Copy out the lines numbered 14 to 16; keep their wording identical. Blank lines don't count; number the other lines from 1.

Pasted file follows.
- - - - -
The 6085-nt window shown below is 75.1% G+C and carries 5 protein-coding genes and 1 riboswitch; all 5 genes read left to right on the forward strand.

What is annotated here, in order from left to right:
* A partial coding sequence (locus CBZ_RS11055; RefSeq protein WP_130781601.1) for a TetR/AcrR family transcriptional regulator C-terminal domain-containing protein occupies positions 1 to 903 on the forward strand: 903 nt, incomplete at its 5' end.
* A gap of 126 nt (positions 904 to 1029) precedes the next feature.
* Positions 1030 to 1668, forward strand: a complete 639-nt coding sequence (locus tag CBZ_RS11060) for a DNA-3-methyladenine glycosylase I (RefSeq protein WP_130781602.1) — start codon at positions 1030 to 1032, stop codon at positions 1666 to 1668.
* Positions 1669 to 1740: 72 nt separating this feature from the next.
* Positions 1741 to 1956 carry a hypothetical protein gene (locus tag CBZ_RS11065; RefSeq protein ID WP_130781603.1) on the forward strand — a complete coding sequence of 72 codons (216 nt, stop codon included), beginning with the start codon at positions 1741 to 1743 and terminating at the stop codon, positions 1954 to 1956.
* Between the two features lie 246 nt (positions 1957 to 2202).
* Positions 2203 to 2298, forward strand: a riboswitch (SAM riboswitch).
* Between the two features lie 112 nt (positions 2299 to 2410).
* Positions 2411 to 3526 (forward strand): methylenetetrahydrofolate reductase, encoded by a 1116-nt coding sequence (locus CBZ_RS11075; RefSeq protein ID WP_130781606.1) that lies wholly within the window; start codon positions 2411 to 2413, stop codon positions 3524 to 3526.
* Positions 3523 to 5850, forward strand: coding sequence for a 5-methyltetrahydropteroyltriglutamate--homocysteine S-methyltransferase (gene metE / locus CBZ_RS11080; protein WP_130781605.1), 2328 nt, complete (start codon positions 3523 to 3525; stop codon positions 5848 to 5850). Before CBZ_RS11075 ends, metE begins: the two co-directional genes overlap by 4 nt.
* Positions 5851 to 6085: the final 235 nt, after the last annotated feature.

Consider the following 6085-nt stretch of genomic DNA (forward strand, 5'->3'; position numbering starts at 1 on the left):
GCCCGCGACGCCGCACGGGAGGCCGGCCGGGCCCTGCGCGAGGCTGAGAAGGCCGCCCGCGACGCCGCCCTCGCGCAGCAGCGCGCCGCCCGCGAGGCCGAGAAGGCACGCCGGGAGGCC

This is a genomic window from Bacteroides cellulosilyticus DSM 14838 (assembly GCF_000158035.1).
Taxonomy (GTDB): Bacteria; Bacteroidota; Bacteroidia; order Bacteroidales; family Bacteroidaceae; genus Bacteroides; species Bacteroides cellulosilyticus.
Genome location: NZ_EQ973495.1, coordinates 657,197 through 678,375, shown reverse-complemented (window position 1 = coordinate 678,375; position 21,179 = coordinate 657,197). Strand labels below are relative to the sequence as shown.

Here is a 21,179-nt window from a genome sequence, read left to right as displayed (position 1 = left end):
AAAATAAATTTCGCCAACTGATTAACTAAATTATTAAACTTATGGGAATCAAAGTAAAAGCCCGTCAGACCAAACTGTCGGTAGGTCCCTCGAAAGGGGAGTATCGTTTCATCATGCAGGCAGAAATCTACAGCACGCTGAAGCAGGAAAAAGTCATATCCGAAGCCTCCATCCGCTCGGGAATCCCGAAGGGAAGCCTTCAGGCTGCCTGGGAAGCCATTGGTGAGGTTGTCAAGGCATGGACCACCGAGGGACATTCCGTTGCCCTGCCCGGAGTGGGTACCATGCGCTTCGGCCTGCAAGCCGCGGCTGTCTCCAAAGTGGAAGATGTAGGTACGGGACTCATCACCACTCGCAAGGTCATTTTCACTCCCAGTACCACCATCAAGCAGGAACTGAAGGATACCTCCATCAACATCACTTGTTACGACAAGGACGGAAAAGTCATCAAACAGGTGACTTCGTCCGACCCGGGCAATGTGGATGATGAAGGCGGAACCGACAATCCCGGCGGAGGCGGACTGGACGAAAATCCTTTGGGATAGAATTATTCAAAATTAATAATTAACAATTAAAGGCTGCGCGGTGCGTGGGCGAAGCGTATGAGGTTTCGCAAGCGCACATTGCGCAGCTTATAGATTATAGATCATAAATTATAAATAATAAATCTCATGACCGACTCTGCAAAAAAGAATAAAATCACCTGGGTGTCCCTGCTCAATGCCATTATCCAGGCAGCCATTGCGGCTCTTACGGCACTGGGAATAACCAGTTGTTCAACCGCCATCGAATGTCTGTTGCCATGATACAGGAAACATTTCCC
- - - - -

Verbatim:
Consider the following 6085-nt stretch of genomic DNA (forward strand, 5'->3'; position numbering starts at 1 on the left):
GCCCGCGACGCCGCACGGGAGGCCGGCCGGGCCCTGCGCGAGGCTGAGAAGGCCGCCCGCGACGCCGCCCTCGCGCAGCAGCGCGCCGCCCGCGAGGCCGAGAAGGCACGCCGGGAGGCC

This is a genomic window from Bacteroides cellulosilyticus DSM 14838 (assembly GCF_000158035.1).